Universities urged to be flexible in meeting student needs
These were some of the themes that emerged during a webinar to celebrate 50 years of collaborative higher education in East Africa. The webinar, titled “Reshaping Higher Education in East Africa: Global trends and reflections from EAC’s Agenda 2050”, was hosted by the Inter-University Council of East Africa (IUCEA) and held on 23 September 2020.
The webinar was the third in a series commemorating IUCEA’s golden jubilee. The first was held on 7 August under the title “Research and Innovation: An account of 50 years of higher education development in the EAC”. The second was on 28 August and was titled “Higher Education and Community Engagement: Policy and practice in East Africa”.
Keynote speaker, Professor Charles Clarke, a former minister of education in the United Kingdom, said the time had come to change the way in which programmes were offered to students. More flexibility in delivery methods has become critical to suit diverse students’ needs, he said.
“Institutions must allow people to start university education at any stage in life in response to changing needs in society. That’s why flexibility is key. Universities must be prepared to give students the kind of education they want in the manner they want it,” noted Clarke.
This could be done by designing courses that help retrain, update and offer continuous professional development for the work force in partnership with professional bodies, he said. Such courses should also be available in different modes including virtual platforms and via distance learning, he added.
As the world changes, universities too should change their approach to education ensuring that teaching moved from mere lectures, to giving learners life-long lessons. While African universities have contributed to the development of the continent by training high calibre professionals with specialised skills, they still need to do more to prepare the continent to face the future by offering solutions to future challenges.
“Universities no doubt contributed to progress in the past, but they must prove they can do more,” Clarke said.
He asked institutions to help the continent play a significant role in world affairs. This can be done through research to offer the African dimension to global challenges such as pandemics, climate change, economic problems and migration. Currently and for a long time, most of the “thinking has been left to only one part of the world,” he observed. “We all acknowledge that society needs answers to various problems, but we cannot leave them to political leaders alone to solve.”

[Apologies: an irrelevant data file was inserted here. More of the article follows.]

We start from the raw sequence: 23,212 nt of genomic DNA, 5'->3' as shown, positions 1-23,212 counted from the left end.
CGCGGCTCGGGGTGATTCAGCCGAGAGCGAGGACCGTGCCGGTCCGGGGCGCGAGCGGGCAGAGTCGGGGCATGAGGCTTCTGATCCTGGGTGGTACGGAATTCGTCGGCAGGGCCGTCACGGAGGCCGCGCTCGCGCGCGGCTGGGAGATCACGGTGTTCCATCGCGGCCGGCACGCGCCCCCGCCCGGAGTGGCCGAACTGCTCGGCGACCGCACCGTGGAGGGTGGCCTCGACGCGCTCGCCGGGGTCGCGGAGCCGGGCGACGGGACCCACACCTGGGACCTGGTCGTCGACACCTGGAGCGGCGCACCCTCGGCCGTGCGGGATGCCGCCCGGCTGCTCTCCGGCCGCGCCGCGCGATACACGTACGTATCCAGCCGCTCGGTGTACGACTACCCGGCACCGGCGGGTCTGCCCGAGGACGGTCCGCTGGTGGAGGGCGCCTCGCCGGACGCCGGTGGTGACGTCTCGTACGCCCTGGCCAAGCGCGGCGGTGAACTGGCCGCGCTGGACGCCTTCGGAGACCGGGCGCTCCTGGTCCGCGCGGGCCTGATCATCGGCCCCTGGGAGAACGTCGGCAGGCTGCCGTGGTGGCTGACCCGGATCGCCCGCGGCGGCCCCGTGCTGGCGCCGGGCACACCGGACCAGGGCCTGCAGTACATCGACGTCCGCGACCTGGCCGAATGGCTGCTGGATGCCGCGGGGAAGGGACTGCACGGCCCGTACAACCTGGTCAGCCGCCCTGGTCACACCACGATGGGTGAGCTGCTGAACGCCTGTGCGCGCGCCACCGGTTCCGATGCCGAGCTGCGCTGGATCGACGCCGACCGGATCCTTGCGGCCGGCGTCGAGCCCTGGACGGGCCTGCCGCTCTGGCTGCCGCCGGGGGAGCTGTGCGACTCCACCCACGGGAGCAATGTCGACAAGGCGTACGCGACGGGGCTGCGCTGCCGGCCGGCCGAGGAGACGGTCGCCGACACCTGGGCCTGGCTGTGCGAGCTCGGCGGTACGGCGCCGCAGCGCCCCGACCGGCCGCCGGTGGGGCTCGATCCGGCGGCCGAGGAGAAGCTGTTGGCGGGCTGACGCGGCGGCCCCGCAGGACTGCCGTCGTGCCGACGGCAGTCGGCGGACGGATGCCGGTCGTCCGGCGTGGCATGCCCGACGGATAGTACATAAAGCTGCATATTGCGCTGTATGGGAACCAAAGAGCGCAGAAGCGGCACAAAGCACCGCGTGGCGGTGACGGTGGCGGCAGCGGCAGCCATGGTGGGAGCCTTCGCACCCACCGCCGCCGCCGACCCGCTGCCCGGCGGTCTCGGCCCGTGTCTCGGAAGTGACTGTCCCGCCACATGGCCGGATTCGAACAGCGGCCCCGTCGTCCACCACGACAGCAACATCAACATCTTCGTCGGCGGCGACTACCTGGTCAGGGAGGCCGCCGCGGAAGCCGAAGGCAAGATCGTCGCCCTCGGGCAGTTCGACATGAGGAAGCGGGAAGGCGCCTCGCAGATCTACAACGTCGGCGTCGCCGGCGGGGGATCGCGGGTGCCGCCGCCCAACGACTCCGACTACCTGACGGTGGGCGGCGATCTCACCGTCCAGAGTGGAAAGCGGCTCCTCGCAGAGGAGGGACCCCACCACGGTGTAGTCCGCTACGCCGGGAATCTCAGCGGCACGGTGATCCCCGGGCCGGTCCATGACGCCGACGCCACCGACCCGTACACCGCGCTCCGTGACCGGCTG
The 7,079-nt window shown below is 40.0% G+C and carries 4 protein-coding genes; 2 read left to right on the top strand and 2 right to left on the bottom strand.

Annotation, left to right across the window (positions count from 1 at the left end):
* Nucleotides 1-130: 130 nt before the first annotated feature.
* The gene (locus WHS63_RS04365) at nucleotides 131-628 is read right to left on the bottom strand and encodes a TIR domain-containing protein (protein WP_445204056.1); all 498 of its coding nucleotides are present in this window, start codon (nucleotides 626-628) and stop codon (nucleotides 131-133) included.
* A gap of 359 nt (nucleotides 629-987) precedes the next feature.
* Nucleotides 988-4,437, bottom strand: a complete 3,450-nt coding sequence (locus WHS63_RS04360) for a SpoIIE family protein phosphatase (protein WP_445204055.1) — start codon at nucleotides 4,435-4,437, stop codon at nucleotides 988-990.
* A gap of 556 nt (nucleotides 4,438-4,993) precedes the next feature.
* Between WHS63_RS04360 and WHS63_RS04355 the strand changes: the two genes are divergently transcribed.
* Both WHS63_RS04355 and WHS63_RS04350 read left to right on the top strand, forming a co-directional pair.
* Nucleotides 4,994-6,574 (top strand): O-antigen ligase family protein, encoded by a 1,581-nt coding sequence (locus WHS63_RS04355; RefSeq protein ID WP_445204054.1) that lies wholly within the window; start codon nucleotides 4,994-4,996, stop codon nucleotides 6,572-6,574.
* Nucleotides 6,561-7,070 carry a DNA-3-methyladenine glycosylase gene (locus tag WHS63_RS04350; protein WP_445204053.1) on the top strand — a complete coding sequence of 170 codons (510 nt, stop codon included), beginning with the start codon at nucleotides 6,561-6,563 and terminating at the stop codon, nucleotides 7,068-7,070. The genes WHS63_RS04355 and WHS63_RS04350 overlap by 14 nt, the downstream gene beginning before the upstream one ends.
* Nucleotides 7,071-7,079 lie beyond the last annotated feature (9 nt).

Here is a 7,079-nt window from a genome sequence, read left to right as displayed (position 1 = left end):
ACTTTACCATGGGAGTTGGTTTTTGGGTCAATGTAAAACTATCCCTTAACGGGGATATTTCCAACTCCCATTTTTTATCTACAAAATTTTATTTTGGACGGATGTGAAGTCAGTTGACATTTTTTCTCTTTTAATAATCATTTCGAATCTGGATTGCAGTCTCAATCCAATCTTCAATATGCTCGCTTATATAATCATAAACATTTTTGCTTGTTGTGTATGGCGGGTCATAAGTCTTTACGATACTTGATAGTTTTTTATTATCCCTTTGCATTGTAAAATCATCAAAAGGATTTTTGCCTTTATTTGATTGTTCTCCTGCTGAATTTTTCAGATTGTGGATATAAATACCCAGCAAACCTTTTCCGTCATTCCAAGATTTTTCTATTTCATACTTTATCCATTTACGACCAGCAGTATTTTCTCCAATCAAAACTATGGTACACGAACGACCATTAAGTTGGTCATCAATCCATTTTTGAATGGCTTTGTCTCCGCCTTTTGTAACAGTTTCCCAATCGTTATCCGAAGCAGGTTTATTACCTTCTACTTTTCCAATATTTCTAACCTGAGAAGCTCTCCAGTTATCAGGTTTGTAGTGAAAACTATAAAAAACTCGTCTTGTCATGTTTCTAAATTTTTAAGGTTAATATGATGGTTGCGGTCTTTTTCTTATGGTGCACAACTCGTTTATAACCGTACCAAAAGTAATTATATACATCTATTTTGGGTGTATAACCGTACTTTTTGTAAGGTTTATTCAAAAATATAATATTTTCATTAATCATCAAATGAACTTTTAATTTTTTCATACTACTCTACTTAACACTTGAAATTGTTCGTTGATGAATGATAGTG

The challenge of funding
African universities were ready to play their part in knowledge production despite the many difficulties they faced, in particular funding, said Uganda’s Makerere University Vice-Chancellor Barnabas Nawangwe.
Following COVID-19 the importance of research has been brought to the fore, with institutions such as Makerere responding to the crisis with numerous research initiatives. At the same time governments have realised the importance of extra funding for high impact research to rival universities in the developed world, he noted.
“While we want to continue doing research to solve issues facing our societies today, it will be hard for many of our universities to compete with those able to spend millions of dollars on basic research,” Nawangwe noted.
The COVID-19 pandemic has also highlighted the need to have strong online learning strategies and to also implement them. Many institutions have had such policies, but they were not actualised prior to the pandemic. “We always had a policy on online learning at Makerere but it was not always implemented. However COVID-19 has made us move fast and actualise it,” Nawangwe said.
Hope and faith
According to Professor Stephen Kiama, vice-chancellor of Kenya’s University of Nairobi (UON), the university has managed to successfully move all its programmes online during the pandemic, including the defence of PhDs. “Universities must accept that they also exist to give people hope and faith. It would be wrong for them to just close as did primary schools when they are centres of knowledge and intellectualism,” he noted.
Echoing the views of Clarke, Kiama said that the time had come for institutions to change the way they were teaching, to meet the needs of the modern students. “We need to repackage learning, have a culture change and agree that we cannot continue teaching the way we were taught during our time.”
“Many of us continue teaching the way we were taught. But students have moved on and that is why you sometimes observe that students are missing class because a lot of information about courses we teach is already available online,” Kiama noted.
Fast-tracking online learning
The University of Dar es Salaam’s Professor Bonaventure Rutinwa said in its strategic plan for 2020-25 the institution envisaged that all its programmes should be online by 2023, but the current pandemic necessitated a review of the plan.
“We planned to have all our courses available online by the year 2023 but this has now been brought forward by events of this year and all programmes will be available online by the year 2021,” he told the forum.
Even as rapid changes continued to take place in higher education, it was important that fundamentals in education were not forgotten, for instance relegating the humanities and arts “to the backburner”, as the focus shifted to finding solutions to emerging challenges, according to Professor Mike Kuria, IUCEA acting executive secretary.
Kuria added that IUCEA was working with regulators of higher education in the six East African Community member states to harmonise programmes across the region. The council was contributing to ongoing changes in the sector, for example developing an online learning platform for competency-based learning.